He may be called the Iceman, but his guitar-playing is sizzling hot.
Born on October 1, 1932, Albert Collins, also known as The Iceman, is one of the essential Texas bluesmen in the genre’s canon. Collins might not be a household name like B.B. King or Stevie Ray Vaughan, but if you know blues, and I mean icy-cold, frosty chilly blues, then you probably know a thing or two about The Iceman.
And if you LOVE the blues, then there are some things you absolutely must know about Mr. Collins. Because he’s one of the most thrilling, exciting, funky, and entertaining musicians in the history of the genre. And, in my opinion, he’s seriously underrated, deserving of being in the ranks of more well-known contemporaries like blues aces Albert King and Buddy Guy.
In an effort to help preach the greatness of Albert Collins as we get ready to turn towards the chilly days of winter and the holidays, here I present you with fifteen cold hard facts about the most frigid man in blues, Albert Collins:
- Birthday Blues: Albert Collins’ birth name was Albert Gene Drewery.
- Piano Man: Albert Collins began taking keyboard lessons as a child and as a teenager he worshipped Hammond B-3 organist Jimmy McGriff. But his dedication to the keyboard wouldn’t last forever.
- Iced Lightnin’: Lightnin’ Hopkins was a cousin of Albert Collins, and Hopkins introduced the young, aspiring bluesmen to the guitar. Soon there would be no turning back for the Iceman.
- Chill Out: The song that made Albert Collins switch to guitar was hearing “Boogie Chillen” by John Lee Hooker.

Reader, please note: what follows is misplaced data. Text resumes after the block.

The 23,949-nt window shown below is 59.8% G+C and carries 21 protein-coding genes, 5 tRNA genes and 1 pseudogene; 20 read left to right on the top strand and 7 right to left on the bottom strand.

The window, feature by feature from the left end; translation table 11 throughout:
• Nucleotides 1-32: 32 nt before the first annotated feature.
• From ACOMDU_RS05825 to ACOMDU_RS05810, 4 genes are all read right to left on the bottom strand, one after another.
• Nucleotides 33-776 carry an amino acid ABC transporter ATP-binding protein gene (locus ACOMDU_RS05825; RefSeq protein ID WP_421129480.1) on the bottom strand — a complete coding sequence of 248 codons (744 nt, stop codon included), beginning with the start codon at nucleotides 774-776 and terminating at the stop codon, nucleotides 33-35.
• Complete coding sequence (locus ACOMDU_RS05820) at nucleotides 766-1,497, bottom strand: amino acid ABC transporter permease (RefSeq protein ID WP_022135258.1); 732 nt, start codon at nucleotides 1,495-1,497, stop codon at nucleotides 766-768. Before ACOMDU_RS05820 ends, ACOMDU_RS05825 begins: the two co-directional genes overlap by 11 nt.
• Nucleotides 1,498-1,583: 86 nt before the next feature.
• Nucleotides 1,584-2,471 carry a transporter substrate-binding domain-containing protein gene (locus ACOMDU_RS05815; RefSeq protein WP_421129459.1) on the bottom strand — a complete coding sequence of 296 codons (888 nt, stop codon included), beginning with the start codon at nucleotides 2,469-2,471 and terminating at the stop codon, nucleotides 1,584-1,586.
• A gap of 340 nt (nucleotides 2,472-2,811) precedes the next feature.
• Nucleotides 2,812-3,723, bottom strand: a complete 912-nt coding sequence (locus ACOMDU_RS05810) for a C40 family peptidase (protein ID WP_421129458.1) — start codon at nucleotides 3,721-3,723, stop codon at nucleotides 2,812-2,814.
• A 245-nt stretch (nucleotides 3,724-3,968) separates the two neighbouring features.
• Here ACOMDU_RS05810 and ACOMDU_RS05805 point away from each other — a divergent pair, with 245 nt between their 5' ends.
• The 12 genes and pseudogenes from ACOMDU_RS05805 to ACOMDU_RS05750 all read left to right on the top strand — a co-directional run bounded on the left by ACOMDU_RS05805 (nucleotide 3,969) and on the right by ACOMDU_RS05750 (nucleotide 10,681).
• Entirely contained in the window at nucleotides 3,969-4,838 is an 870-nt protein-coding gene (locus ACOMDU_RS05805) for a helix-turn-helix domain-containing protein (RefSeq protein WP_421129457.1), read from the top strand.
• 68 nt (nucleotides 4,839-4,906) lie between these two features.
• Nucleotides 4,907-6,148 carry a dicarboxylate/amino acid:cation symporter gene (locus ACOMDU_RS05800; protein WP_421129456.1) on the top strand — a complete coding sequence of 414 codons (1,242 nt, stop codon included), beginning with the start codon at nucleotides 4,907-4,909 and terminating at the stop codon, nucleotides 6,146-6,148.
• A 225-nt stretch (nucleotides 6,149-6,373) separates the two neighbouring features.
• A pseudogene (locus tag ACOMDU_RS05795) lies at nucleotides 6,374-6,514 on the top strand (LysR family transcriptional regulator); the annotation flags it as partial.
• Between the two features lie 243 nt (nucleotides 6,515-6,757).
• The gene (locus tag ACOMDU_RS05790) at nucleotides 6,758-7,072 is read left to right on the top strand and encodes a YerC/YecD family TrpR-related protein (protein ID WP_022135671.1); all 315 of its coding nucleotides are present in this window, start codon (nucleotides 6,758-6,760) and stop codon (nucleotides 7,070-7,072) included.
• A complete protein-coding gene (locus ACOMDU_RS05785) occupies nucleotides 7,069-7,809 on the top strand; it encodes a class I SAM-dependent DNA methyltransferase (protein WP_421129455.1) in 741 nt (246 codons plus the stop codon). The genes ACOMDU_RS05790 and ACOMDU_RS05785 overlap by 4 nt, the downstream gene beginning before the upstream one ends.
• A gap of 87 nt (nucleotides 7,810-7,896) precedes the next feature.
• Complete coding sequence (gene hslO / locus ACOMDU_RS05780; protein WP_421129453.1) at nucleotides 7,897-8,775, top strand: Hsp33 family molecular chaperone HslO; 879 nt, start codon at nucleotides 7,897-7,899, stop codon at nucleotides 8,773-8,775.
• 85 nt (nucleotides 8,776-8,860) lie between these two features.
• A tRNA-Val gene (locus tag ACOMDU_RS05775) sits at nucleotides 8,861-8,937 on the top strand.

- A Minor Thing: Albert Collins’ distinctive guitar sound was derived in part by his use of a capo on the high frets and by tuning his guitar to a minor key.
- Freeze! In 1958 he recorded his first single which was called “The Freeze” – the first in a line of what would be many, many cold-themed songs and references.
- We’re Not Talkin’ Bout Wendy’s: Collins’ first major hit was “Frosty” in 1962, which sold a million copies. Two teenagers, Janis Joplin and Johnny Winter, happened to be in the studio when he recorded the song. Joplin heard the song and thought that it would be a hit.
- The Jimi Connection: Jimi Hendrix cited Albert Collins many times as a guitar influence. And if you impress Jimi Hendrix with an axe, you’re doing something right…
- Alias, Alas: In addition to “The Iceman” Albert Collins was also known as “The Master of the Telecaster” and “The Razor Blade”. Collins was, indeed, a master of the Telecaster, his long-held weapon of choice.
- Weekend Warrior: Through the 1960s, Albert Collins had to work day jobs while pursuing music on the weekends. We all have to pay our dues, but honestly, people should have picked up on Collins’ greatness a little quicker.
- Sweet Caroline: Some of Collin’s day jobs included working as a paint mixer and as a truck driver, as well as in construction. One construction job he happened to work on was a remodeling project for Neil Diamond.
- At Fillmore West: Albert Collins once opened for The Allman Brothers Band at the Fillmore West. That’s a double bill I’d pay good money to see.
- The Eagle Has Landed: Several of Collins’ singles were produced by Joe Walsh of The Eagles.
- Jazzin’ It Up: Albert Collins has collaborated with avant-garde jazz and experimental classical music composer and musician John Zorn on a suite called “Two-Lane Highway”.
- I’ll Take One Large Pepperoni: Often during performances Albert Collins would leave the stage and mingle with the audience. He would sometimes even leave the club. Once during the middle of a guitar solo that he continued playing he actually bought a candy bar from the store next door. Another time during a solo he ordered a pizza which was then delivered.
There you have it: 15 cold hard facts to keep you warm tonight. Have a favorite Albert Collins tune? Let me know in the comments, because this ice is very, very nice!